The 100uF can be shared by the 7805 and the ATmega328.
It might also be 22uF, but 10uF seems to me just a little to small.

I think D13 is not working. If the switch is to ground, the resistor of 10k should be a pull-up to 5V.

D12 has no pull-up? The internal pull-up is 20k. The switch will pull it down with 25k, the result is unpredictable.
597  Using Arduino / Programming Questions / Re: Change Code on the fly - submit commands faster (without loading) on: August 06, 2012, 02:36:45 pm
Oh, I see.

You could make a script, but that's complicated.
What if you make a single sketch that can do it all.....
The variable part can perhaps be stored as variables in EEPROM.
You can use avrdude to program the EEPROM.
598  Using Arduino / General Electronics / Re: can you power ac relay of an arduino on: August 06, 2012, 02:32:29 pm
For a 24V AC relay at DC, you might want to start with 12V.
If you use the AC relay with the same DC voltage, the coil could get too hot.
599  Using Arduino / General Electronics / Re: Question about serial on: August 06, 2012, 12:30:40 pm
Yes, and Yes.
Click "Design Files".
Click "Schematic (PNG)", or use the Eagle files in "geiger_design_files.zip".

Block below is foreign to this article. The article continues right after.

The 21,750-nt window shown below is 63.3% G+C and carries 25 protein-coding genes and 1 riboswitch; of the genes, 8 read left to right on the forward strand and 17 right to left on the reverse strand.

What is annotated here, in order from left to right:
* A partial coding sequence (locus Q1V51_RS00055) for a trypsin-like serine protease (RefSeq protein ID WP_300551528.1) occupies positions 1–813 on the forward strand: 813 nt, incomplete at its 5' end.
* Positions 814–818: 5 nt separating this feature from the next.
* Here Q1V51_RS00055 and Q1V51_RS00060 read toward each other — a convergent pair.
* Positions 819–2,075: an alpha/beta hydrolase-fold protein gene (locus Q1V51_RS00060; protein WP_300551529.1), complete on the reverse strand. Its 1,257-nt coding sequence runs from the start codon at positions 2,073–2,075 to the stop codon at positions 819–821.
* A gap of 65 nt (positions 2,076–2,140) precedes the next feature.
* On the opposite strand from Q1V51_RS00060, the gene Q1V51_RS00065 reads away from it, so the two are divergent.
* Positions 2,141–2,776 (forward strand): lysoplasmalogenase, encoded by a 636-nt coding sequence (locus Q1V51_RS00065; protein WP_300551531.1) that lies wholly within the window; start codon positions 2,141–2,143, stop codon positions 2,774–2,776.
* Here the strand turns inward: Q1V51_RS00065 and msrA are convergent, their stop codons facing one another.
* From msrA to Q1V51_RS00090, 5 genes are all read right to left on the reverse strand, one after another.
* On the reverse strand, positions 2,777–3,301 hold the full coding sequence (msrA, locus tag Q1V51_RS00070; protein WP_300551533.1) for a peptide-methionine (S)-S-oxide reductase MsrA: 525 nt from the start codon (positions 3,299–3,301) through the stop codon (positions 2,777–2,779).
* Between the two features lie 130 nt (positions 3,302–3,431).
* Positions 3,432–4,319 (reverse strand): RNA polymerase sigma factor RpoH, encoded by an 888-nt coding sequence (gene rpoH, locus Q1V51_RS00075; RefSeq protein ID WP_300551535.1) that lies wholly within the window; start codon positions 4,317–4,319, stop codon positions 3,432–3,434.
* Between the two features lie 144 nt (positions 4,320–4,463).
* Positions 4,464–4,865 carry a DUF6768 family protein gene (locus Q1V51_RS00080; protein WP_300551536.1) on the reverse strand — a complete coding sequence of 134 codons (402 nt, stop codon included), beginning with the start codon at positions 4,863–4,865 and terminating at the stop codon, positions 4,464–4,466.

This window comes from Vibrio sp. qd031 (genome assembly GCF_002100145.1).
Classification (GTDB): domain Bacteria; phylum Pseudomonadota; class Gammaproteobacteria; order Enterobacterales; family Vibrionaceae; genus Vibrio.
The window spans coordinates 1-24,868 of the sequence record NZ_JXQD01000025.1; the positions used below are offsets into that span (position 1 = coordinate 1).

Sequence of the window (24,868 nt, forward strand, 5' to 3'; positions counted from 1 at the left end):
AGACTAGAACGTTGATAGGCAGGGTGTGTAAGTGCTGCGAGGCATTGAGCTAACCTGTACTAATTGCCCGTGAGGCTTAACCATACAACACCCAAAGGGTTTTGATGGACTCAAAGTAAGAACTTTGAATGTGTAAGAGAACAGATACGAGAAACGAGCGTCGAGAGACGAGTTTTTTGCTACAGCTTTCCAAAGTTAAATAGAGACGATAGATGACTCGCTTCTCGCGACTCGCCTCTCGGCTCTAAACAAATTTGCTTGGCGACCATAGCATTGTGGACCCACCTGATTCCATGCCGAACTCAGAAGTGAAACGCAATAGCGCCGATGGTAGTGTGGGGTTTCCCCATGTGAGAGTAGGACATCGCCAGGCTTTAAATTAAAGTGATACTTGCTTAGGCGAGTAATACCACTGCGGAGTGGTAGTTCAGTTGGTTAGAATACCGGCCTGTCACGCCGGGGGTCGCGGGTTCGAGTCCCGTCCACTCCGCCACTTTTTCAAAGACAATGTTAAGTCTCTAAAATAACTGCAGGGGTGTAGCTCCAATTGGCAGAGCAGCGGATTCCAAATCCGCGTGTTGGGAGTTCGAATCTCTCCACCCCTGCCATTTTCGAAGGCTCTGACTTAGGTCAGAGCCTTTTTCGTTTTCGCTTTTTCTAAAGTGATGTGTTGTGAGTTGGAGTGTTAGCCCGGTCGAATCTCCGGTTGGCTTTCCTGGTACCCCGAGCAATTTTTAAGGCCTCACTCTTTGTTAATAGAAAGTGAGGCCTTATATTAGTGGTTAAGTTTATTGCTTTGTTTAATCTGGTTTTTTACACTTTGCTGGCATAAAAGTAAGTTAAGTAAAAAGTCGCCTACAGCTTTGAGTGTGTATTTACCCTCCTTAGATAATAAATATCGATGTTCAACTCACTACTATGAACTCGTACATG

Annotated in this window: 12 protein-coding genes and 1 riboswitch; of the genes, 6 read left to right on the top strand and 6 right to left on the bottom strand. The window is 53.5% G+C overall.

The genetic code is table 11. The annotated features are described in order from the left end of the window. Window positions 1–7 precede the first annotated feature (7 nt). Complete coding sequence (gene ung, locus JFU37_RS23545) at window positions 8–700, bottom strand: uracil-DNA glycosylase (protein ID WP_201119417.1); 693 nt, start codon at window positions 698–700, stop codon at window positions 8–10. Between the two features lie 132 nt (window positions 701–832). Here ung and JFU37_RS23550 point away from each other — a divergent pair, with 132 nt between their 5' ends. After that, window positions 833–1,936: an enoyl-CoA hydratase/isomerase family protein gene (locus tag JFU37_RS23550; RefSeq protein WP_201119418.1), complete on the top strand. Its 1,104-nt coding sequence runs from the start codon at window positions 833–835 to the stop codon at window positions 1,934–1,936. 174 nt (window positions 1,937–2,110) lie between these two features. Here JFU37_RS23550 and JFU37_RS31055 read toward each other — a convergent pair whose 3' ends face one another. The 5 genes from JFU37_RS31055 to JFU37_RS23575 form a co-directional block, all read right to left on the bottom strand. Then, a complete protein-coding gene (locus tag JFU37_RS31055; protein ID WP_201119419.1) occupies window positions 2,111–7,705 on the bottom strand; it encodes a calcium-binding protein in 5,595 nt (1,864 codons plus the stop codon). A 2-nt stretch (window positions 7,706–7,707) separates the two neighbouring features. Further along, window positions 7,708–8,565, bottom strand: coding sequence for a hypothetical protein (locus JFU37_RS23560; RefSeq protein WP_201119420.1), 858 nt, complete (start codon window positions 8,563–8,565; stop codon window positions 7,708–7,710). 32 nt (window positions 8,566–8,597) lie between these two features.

See what that 6-pin header is about.... It's only RX, TX, and ground.
600  Using Arduino / General Electronics / Re: Question about serial on: August 06, 2012, 12:17:12 pm
MightyOhm geiger counter : http://mightyohm.com/blog/products/geiger-counter/
It contains a ATtiny2313, that's also a AVR microcontroller.
It's open source hardware, I like it!

Sure you can connect RX-TX and TX-RX to an Arduino, but there is a voltage problem.
Suppose two NiMH batteries are used. The voltage Vcc will be 2.4V.
The ATtiny2313 will work with 2.7V (normal version) or 1.8V ('V' version).
In the photo, I see a 'V' version.

So you have to adapt the RX TX voltages. With a ic or with transistors.
Pages: 1 ... 38 39 [40] 41 42 ... 68